Unfit to outfit

Buyers should be wary of products that promote unfair stereotypes or destructive behaviors

College students are often looking to make a statement. Sometimes, such statements are political and manifest themselves through a boycott of a company or product. A few months ago, for instance, a large number of Chick-fil-A customers vowed to end their patronage after Dan Cathy, the company’s president chief operating officer, publicly made anti-gay remarks and it was revealed that Chick-fil-a profits had been donated to a group that fights marriage-equality efforts. While I understand and admire the intention of the Chick-fil-A boycotts and think that promoting equal treatment of LGBTQ Americans is a worthy cause, it seems to me that college students are misplacing their activist efforts. Boycotting companies that actively promote discrimination or send a blatantly negative message with their products would be a better choice.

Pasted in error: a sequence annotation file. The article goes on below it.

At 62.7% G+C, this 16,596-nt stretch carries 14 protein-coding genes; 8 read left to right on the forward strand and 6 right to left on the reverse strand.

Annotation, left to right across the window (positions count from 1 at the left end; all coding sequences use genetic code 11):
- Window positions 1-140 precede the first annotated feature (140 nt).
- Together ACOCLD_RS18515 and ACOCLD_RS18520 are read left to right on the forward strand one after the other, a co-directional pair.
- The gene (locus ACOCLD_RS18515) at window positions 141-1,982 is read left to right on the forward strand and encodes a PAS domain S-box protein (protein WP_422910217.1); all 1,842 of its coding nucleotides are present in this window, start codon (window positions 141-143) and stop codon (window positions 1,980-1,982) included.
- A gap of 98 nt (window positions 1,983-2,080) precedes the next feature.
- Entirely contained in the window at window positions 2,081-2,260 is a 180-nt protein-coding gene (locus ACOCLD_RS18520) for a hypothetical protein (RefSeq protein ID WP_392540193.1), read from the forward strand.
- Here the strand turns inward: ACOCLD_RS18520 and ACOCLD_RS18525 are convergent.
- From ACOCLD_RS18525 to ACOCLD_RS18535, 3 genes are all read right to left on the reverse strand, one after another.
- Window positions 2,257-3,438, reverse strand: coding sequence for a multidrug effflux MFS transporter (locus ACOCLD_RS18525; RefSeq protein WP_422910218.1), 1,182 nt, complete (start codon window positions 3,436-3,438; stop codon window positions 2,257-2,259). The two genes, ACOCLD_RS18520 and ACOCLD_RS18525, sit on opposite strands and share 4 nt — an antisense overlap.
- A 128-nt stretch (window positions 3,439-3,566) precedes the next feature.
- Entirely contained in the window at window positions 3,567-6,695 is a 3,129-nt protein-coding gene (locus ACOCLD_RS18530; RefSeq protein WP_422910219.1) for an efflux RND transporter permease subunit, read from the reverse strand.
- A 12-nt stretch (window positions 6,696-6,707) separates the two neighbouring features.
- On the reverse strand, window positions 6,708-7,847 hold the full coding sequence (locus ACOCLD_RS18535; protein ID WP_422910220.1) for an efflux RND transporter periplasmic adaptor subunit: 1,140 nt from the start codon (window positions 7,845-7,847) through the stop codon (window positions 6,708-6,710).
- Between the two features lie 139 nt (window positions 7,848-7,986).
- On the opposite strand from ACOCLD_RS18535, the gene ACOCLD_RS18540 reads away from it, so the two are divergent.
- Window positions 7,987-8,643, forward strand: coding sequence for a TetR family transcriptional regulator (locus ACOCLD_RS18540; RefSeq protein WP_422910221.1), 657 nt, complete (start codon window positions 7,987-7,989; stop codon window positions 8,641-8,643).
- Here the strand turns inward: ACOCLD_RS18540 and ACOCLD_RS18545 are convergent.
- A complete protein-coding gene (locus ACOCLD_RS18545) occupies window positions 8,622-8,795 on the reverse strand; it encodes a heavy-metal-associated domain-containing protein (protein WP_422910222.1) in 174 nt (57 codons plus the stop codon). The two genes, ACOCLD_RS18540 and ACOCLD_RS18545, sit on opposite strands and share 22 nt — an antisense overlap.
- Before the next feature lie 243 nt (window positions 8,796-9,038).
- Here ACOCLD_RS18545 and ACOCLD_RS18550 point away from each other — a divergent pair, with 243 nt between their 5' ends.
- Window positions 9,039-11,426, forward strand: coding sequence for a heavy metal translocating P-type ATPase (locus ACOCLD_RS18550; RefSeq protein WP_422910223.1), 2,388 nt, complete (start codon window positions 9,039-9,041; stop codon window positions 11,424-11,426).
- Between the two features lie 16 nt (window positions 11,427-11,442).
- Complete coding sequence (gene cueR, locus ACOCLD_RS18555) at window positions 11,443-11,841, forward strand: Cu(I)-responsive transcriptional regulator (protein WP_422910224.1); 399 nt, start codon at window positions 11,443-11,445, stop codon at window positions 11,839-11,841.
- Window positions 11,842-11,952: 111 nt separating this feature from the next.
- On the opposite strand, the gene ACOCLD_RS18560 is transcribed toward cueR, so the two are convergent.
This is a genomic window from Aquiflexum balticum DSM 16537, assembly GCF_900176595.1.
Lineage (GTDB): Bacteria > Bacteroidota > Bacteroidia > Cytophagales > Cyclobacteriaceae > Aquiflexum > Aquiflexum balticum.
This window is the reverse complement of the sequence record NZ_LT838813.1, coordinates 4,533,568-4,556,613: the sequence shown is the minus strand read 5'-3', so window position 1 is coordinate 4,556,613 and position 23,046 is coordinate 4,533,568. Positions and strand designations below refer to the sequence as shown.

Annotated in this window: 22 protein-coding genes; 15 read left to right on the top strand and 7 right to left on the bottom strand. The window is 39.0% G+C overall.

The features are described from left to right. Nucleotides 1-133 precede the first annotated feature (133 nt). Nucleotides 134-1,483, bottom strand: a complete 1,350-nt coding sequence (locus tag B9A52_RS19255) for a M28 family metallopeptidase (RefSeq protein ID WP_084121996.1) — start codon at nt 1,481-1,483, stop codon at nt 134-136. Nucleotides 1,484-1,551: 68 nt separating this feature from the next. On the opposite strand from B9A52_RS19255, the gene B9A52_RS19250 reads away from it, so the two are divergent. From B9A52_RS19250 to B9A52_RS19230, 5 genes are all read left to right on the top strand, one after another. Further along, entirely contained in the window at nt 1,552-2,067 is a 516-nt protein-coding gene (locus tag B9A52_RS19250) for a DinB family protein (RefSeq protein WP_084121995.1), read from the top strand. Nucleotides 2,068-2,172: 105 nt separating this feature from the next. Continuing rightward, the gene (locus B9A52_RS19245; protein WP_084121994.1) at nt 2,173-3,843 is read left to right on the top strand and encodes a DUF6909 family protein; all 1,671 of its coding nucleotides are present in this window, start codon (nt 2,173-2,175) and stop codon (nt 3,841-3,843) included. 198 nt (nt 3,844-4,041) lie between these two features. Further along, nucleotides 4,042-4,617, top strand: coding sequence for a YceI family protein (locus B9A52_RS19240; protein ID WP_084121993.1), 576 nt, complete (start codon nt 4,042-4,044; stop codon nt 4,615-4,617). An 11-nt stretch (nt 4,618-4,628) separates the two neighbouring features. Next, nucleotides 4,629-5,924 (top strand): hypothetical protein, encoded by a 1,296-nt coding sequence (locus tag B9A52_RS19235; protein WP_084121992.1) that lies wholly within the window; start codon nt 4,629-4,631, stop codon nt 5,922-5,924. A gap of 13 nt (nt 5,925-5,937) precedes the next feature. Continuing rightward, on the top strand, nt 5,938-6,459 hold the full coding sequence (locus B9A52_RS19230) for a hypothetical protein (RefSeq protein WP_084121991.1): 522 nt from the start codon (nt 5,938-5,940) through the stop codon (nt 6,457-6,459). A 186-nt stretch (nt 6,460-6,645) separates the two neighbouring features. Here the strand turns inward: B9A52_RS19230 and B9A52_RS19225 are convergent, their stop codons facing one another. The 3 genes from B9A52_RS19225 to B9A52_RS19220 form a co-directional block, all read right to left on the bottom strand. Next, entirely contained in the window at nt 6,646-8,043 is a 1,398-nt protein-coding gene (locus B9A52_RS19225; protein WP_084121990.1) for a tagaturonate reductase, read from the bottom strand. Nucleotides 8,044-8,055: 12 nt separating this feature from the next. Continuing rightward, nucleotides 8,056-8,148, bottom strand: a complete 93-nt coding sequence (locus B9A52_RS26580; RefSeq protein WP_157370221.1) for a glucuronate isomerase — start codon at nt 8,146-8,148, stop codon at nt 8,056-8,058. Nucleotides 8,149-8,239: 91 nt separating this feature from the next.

Chick-fil-A became politicized because of the beliefs of one of its executives. I am not condoning Mr. Cathy’s beliefs, but his beliefs should not have defined his company. Additionally, Mr. Cathy is an incredibly wealthy man and, given his views, would likely donate to anti-gay groups regardless of public opinion or the relative success of his company. In contrast to politicized companies such as Chick-fil-A, there are companies that actually promote harmful messages with their products or by their design. One example is Urban Outfitters.